How to…conquer comprehensive exams!

Most doctoral programs have comprehensive exams (or some programs call them qualifying exams). Usually, these exams happen after coursework is completed and passing comprehensive exams (or, “comps” as they are affectionately called) means that you are officially a “doctoral candidate.” There is a lot of variability in what these exams look like. Some schools’ exams are really more of a portfolio where students have to complete certain milestones, like apply for grants, write and submit a specific number of papers, etc. Other schools have a sit-down exam that happens over the course of 1-5 days where they can be asked any kind of question from the entire field, and they have to answer them in an allotted time.

At my school, comps are 3 take-home 15-page papers on the topic of your dissertation, and they must be completed in 2 weeks. Two of the papers focus directly on the dissertation topic: specialized methods, and specialized content. And the last paper is a grab bag general statistics question. Students get to contribute to the questions and actually draft them with the help of their committee. Trust me, it’s really not nearly as bad as it sounds. By the end of comps, students from our program have most of their dissertation proposal already written, so it comes together pretty easily. Many students from my program are taking comps in the next year, and since I just passed comps (woot!) I figured it would be nice to compile all my suggestions, recommendations, and well-wishes in one place for future students to use! So, here they are… my tips for how to conquer comps:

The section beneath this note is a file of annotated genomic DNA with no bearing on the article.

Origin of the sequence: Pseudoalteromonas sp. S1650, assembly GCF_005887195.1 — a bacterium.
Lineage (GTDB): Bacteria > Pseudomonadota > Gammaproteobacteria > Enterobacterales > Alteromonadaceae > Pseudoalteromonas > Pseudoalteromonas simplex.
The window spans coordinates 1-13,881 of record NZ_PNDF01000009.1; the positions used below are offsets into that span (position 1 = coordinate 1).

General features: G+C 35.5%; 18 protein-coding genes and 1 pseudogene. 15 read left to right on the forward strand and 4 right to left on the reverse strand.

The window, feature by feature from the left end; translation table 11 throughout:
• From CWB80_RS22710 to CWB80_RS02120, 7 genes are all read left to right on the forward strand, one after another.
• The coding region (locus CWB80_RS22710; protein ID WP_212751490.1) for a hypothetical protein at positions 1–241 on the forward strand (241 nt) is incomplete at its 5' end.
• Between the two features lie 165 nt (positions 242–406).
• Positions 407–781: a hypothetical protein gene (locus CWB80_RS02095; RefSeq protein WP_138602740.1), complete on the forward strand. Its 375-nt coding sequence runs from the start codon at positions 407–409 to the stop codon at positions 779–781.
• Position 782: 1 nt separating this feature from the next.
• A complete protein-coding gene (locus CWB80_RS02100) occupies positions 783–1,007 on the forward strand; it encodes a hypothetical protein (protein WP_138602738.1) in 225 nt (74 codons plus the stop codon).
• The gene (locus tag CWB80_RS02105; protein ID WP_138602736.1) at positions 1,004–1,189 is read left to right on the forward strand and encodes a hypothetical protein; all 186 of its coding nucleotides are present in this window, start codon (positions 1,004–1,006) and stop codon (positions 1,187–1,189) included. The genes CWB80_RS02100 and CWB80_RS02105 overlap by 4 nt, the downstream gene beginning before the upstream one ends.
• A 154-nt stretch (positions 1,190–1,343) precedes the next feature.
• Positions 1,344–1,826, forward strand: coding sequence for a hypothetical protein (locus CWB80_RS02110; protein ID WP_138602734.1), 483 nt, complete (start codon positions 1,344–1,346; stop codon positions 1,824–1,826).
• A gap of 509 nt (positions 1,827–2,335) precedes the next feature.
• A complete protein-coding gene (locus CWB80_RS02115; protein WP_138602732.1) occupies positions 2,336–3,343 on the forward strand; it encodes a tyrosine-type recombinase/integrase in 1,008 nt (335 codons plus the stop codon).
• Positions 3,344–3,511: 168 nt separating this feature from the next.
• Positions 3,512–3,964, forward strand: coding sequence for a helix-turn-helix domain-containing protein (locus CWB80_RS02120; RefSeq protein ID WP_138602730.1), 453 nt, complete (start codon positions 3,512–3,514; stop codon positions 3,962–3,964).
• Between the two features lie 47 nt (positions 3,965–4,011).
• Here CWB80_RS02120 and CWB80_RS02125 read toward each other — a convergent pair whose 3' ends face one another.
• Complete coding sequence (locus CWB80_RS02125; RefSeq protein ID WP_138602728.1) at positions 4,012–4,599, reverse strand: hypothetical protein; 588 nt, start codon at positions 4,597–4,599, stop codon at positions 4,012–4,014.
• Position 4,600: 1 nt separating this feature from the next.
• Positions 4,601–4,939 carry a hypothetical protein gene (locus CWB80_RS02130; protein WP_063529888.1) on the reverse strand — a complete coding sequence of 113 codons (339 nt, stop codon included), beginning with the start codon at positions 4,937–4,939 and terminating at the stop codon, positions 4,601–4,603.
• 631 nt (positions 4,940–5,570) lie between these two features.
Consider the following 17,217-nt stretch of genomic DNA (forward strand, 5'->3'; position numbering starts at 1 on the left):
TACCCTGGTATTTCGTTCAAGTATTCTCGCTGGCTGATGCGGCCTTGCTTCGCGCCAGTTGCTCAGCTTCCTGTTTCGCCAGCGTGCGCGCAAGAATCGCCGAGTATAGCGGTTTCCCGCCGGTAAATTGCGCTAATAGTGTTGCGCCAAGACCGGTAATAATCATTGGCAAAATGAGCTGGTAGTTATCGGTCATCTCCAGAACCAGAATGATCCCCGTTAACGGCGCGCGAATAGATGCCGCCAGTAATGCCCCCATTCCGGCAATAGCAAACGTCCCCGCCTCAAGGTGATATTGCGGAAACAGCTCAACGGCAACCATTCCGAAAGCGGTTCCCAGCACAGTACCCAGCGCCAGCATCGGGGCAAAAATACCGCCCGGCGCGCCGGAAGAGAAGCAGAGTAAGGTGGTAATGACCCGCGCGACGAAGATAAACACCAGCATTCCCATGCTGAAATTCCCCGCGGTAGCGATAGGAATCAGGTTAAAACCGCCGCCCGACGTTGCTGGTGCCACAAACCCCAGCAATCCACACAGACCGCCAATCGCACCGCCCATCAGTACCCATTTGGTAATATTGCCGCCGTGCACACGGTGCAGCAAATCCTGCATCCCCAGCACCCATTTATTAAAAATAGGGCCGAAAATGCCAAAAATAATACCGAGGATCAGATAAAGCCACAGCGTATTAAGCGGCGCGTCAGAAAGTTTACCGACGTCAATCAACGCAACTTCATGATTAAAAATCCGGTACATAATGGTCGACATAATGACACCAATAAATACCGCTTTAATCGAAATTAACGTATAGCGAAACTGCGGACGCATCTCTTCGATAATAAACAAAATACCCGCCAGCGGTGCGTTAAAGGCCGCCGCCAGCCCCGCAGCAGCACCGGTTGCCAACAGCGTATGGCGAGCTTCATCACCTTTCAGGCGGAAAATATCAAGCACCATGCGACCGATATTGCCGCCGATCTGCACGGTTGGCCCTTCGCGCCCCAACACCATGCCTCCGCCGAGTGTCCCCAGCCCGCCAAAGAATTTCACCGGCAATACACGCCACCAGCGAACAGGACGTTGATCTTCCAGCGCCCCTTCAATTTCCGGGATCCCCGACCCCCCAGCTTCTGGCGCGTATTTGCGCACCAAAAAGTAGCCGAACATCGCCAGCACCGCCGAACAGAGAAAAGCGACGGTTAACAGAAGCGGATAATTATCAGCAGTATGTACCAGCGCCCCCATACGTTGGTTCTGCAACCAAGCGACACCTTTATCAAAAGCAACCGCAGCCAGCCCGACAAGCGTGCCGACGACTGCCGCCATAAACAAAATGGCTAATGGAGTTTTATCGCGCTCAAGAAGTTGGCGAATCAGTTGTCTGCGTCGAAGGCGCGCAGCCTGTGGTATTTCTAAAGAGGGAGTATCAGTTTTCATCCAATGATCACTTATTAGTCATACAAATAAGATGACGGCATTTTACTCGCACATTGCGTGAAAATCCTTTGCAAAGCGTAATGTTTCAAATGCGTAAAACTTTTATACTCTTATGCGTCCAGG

Before comps:

  • Start reading/studying early. I asked many students when they started going through their reading list, and the responses ranged from 1 month before to 3 months before. So I’d say, do what makes you feel comfortable, but maybe start a little earlier than you think to give you some time to take it slow. BUT, keep in mind, starting too early might work against you, as you can forget the articles you read first by the time comps actually start.
  • Ask questions. When coming up with your dissertation topic and drafting your proposed comps questions, make sure you ask lots of questions along the way. If you’re confused about something (the way a question should be worded, what to focus on, what topics are important to read about) ask your committee and/or your advisor beforehand. Make sure you go into comps feeling extremely clear about what topics you will be asked to write on.